By Dustin Hoaglin
Southwest Regional Manager at Vectors Inc.

Surveyors own expensive field equipment!

The loss of equipment, Total stations, GNSS Receivers, and Data collectors can be extremely costly, not to mention lost production time of your field personnel and delayed delivery of products to your clients.  In addition, a claim could make insurance in the future more expensive. Yikes!

The survey industry continues to be targeted by thieves on a global level.  Theft reports suggest that robots, receivers, and scanners are the most targeted, with Leica and Trimble systems seeing the most cases.

In the last year, we have seen a notable increase in thefts against our Vectors Inc. partners.  

This is probably due to many factors including post covid job loss, inflation, and a better public understating of the worth of our equipment, to name a few.

We have seen cases of field and office theft.  Crews are targeted in the field while working, at overnight hotel stays, and even while eating a meal.  Office buildings and yards are broken into, and any equipment lying on the floor or shelves is easy to pick.  It’s usually already packed up nice and neat in a red (Leica) or yellow (Trimble) carrying case.

The vital first step is a paper trail.

Preparation for theft recovery requires a current list of all your equipment, including the make/model, serial number, date of purchase, and purchase cost.  I cannot stress enough how important it is for a survey company to have a working list of equipment assets.  Although Vectors Inc. does try to keep a list of serialized equipment for each of our customers, our inventory is only as good as what we know was purchased from us or reported to us and should not be relied upon as 100% accurate.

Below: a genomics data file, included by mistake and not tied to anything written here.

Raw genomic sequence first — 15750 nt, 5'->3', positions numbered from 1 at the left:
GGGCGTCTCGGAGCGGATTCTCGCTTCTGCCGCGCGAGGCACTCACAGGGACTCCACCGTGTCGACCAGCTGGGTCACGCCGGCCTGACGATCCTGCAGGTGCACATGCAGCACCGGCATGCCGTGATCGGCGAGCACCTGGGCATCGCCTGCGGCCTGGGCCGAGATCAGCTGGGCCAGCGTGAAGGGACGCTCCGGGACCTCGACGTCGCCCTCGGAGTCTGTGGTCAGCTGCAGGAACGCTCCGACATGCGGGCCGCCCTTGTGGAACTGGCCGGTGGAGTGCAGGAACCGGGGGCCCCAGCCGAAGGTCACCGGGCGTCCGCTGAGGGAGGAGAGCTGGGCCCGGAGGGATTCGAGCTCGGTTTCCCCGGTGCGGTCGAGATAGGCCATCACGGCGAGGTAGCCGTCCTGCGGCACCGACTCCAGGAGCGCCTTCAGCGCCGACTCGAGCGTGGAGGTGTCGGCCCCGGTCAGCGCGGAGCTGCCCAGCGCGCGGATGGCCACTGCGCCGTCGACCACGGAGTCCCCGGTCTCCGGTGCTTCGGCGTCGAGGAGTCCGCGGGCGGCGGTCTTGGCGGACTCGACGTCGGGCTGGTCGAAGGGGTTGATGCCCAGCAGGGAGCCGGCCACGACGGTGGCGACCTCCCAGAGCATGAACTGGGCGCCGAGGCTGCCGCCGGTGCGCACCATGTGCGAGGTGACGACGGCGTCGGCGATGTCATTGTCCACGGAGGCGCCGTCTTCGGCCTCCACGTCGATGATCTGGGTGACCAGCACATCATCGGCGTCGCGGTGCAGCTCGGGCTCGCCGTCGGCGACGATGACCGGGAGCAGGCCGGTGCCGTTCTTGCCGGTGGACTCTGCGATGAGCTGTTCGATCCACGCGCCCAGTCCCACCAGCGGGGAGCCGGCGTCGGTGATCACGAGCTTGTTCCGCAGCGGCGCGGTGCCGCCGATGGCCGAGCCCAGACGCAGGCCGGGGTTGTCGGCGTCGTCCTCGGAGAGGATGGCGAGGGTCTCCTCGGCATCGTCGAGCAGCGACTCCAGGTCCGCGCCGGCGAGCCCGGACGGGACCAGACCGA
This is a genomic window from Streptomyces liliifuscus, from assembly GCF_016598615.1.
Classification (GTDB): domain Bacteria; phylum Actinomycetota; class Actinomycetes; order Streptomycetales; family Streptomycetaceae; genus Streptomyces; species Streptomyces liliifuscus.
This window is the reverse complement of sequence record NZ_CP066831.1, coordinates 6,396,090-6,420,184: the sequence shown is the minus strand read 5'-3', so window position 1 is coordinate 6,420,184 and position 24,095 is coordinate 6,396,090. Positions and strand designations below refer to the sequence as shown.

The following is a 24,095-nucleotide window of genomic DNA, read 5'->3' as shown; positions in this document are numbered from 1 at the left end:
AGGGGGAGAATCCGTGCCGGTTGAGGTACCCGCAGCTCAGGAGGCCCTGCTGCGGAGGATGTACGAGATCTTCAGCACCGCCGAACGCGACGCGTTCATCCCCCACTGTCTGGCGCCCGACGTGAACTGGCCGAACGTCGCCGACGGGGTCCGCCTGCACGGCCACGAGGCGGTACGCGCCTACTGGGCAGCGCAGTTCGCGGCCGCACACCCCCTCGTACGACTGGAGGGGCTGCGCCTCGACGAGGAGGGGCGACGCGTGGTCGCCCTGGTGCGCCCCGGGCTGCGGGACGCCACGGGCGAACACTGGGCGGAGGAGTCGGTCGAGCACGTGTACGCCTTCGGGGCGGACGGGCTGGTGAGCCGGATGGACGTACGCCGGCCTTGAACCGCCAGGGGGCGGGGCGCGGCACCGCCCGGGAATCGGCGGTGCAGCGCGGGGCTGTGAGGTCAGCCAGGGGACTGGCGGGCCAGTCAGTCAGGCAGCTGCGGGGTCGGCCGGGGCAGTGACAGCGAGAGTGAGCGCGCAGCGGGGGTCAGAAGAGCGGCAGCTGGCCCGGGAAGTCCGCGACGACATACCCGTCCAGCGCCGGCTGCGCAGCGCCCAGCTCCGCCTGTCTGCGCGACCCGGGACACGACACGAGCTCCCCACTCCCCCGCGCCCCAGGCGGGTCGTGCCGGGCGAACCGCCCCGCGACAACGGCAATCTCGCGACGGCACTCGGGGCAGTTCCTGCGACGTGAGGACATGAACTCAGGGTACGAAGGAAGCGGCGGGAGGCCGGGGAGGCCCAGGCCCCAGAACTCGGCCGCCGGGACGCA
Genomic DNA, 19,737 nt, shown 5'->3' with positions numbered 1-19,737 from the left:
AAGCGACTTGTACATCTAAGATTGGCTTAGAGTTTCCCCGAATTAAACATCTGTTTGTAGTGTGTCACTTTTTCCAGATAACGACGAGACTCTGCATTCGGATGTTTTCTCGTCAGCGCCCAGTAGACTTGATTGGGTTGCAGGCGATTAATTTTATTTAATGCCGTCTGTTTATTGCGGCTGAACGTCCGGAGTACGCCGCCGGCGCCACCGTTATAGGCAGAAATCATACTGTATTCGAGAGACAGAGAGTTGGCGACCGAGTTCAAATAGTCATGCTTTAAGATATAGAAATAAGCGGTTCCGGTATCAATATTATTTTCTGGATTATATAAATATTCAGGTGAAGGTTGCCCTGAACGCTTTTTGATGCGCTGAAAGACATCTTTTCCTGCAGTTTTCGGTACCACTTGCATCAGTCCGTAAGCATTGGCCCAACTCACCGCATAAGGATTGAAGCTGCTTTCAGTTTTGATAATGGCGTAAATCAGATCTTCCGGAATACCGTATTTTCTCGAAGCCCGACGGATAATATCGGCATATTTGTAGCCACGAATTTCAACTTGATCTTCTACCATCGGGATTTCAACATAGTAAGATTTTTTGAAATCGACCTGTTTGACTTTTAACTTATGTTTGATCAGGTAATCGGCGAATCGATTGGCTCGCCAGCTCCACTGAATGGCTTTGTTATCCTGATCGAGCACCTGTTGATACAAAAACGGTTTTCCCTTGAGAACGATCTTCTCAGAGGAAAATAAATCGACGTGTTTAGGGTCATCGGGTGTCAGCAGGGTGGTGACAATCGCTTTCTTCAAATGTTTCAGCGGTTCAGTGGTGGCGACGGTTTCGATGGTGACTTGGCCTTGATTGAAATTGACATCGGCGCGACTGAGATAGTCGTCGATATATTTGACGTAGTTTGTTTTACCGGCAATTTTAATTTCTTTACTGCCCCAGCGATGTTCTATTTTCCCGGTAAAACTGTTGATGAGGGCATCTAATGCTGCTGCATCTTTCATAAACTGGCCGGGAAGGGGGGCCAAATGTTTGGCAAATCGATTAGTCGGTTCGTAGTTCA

If items don’t have a serial number, consider adding a company ID tag with a unique number. These tags are great because you can have them created with your company name and phone number.  This may get your lost equipment back to you when found by an upstanding citizen, and it will undoubtedly help when that Darwin award-winning crook gets caught trying to sell your equipment to a pawn shop.

It’s also a good to have an idea of current value and even a recent (less than a year old) photo of the condition of each item.  This will go a long way when getting the appropriate value from your insurance company in the event of theft.  I know it sounds like a lot of work but snapping a few quick photos when doing your asset inventory (which you should be doing every year) could save you thousands of dollars in the long run.  If you don’t already have an asset inventory system in place, many free or low-cost software options make it easy. Google “free asset inventory system” to check out a few.

The second step is formal training.

Requiring all staff members that could have company-owned equipment to have training on the proper care, storage, tracking, and reporting loss of that expensive equipment is necessary. It is an excellent way to ensure everyone knows about theft dangers and company expectations.

Training topics could include:

Things you shouldn’t do.

  • Don’t leave doors open or unlocked and alarms unset.
  • Don’t leave equipment in your vehicle overnight.
  • Don’t set equipment up on-site and leave the area (including lunch and breaks).

Things you should do:

  • Set the RTK base up in a safe location where it isn’t easily stolen.
  • Chain and padlock legs to a T-post as a deterrent.
  • If the site requires equipment set up in a high-profile area, like next to a highway on-ramp or walkway, a crew member should stay behind to babysit until it can be relocated to a more secure location.

Step three considers using new technology.

Start using the Trimble VRSNOW and Trimble RTX (more on RTX in an upcoming blog) to remove the need for a RTK base station. You can purchase Trimble® Sentinel for your total stations or after-market GPS tracking fobs. 

But remember, do not to place a GPS tracking fob on your GNSS receiver while using it. This could cause interference with your CM processing GNSS receiver. However, it is entirely ok to add one to your equipment case. (More on this later.) Typically, once followed with a tracking device, the police recover a much larger quantity of items than just your survey equipment.